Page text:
There’s nothing like a natural disaster to make people confront both the best and worst in themselves, which is more or less what occurs in Beau Willimon’s uneven drama Lower Ninth, currently receiving its world premiere at the Flea Theater under the direction of Daniel Goldstein.
It’s also a good time to try to come to terms with past mistakes, especially if you end up stuck on a roof with someone with whom you have some longstanding unresolved issues, which is the case with Malcolm (James McDaniel) and E-Z (Gaius Charles), who are stranded on a rooftop following the devastating effects of a flood that is not specified, but is meant to invoke the disaster of Hurricane Katrina. Another man, Lowboy (Gbenga Akinnagbe), died during the storm, and his rotting body lies on the roof with the two survivors. In a sequence that may be either a fever dream or a genuine visitation, he talks to E-Z.
As Malcolm and E-Z wait to be rescued, they pass the time playing 20 Questions, arguing about religion, and dredging up memories that reveal the intertwined history between the two men. It’s the bond between them that is at the heart of the play, and which is powerfully realized when one makes a stunning sacrifice for the other.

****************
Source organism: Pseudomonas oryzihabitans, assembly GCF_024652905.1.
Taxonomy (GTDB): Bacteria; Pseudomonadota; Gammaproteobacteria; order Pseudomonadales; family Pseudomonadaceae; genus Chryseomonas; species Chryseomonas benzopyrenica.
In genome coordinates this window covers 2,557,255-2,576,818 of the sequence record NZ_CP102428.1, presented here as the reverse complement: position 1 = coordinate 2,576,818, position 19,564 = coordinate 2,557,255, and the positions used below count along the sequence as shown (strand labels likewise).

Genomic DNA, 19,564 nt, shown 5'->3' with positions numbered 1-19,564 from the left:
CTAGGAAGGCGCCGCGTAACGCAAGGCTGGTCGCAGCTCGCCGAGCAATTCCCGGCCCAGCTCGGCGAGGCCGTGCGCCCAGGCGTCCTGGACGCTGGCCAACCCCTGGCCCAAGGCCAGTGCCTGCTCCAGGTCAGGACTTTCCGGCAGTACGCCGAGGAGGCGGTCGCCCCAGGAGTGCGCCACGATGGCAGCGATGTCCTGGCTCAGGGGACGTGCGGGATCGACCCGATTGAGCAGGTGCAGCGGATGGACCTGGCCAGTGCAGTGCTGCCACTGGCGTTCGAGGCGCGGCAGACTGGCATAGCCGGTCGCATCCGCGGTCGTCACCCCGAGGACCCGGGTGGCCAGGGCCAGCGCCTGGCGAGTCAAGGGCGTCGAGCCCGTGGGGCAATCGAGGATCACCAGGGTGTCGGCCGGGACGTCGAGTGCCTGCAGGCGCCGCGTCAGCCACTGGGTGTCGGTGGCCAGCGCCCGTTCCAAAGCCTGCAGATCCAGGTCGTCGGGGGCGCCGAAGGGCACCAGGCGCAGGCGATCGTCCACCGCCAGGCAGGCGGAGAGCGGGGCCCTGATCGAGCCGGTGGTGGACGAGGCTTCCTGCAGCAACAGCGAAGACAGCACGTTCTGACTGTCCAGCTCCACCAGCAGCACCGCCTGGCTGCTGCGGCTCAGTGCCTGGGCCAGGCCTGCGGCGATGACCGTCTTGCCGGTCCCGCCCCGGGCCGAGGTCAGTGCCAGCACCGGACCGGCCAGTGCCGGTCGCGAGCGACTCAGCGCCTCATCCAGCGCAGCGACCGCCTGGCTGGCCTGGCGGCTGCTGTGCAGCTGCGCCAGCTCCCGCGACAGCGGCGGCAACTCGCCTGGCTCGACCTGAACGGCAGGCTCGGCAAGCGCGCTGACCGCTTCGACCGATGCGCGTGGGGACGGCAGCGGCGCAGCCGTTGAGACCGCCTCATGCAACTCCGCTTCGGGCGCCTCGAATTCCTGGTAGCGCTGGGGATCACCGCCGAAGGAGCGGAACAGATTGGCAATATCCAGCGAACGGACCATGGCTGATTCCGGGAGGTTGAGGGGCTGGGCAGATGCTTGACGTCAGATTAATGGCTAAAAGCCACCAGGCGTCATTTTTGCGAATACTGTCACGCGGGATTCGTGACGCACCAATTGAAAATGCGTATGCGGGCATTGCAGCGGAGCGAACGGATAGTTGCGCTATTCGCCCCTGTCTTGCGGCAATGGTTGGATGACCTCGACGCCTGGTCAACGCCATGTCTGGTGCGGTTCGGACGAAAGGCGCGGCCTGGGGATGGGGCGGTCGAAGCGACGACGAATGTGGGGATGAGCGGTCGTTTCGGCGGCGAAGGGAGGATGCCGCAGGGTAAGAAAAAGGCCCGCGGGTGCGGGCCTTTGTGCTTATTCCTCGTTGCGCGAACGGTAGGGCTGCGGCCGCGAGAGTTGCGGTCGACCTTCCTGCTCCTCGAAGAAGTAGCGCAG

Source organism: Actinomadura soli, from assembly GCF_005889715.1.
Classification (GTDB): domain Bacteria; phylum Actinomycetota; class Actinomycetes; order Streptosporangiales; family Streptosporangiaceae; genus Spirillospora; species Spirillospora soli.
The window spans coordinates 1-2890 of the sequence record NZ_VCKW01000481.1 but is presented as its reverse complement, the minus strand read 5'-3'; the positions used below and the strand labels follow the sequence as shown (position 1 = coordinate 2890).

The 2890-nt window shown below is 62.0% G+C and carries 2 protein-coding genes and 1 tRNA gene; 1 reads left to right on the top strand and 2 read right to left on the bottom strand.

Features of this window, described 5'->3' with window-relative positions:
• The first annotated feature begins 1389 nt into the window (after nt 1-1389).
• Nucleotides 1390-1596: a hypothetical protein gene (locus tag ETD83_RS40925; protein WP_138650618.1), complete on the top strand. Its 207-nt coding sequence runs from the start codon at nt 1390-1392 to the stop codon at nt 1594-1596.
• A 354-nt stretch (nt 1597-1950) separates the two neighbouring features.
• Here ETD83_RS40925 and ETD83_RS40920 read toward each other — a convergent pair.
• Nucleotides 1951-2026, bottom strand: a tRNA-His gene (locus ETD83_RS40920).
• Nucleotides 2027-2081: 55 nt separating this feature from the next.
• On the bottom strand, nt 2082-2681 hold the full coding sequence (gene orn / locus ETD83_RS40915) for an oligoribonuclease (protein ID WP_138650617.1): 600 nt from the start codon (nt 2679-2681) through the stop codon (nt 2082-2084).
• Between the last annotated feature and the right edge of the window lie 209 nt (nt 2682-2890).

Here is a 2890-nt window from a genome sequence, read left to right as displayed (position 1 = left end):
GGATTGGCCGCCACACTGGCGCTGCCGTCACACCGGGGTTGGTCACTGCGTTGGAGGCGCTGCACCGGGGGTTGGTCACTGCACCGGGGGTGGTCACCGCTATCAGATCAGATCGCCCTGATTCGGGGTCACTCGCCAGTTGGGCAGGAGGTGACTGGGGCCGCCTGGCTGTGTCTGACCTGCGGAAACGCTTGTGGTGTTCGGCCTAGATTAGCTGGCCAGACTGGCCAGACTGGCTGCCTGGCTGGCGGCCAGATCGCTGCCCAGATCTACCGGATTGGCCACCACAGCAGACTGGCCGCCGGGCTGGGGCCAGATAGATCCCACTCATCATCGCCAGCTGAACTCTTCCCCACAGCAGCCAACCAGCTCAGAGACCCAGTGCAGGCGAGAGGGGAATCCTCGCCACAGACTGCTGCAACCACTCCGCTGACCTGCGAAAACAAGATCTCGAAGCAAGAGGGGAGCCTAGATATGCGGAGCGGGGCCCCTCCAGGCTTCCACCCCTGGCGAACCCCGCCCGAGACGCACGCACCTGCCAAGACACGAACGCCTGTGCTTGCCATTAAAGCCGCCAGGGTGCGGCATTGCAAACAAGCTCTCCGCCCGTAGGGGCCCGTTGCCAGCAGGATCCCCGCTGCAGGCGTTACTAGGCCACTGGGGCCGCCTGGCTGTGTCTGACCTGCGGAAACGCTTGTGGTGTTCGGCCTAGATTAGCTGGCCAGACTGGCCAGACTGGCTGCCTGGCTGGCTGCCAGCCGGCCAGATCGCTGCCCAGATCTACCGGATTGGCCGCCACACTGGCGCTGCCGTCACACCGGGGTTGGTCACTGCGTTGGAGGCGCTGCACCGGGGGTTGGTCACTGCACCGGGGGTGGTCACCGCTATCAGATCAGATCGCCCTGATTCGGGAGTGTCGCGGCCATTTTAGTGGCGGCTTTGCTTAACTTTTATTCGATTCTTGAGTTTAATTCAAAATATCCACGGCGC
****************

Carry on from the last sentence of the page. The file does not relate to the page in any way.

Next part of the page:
Willimon touches upon numerous issues in the work, including the unnamed President’s delayed response to the disaster, urban decline, and the effects of drug-running in the African-American community. Unfortunately, he doesn’t really seem to have much new or interesting to say about any of these topics. Moreover, the dialogue never lifts itself above the satisfactory, and the play’s final moments seem a bit too heavy-handed.
McDaniel does a fine job of conveying his character’s stubbornness, his belief in God, and his paternal affection for E-Z. He also provides hints of the violent man Malcolm used to be, particularly when E-Z does something that really incenses him. The charismatic Charles has a dynamic energy, which serves him well in the more confrontational scenes between the two men, but he has trouble keeping still, even when supposedly suffering from dehydration. As a result, the play’s quieter moments are less effective. Akinnagbe only gets one scene in the play, but makes a strong impression even if his otherworldly conversation with E-Z comes across as a little hokey.
Donyale Werle has done a serviceable job with his rooftop set, but Ben Stanton’s lighting gives the production its most remarkable visual effects. He has four large lighting instruments positioned around the playing area that shine with an orange-hue that represents the sun relentlessly beating down upon the men.
While the production is engaging enough to keep your attention from wandering during its brief 75 minutes, it may also have been beneficial for Willimon to take a little more time and delve deeper into the issues at hand.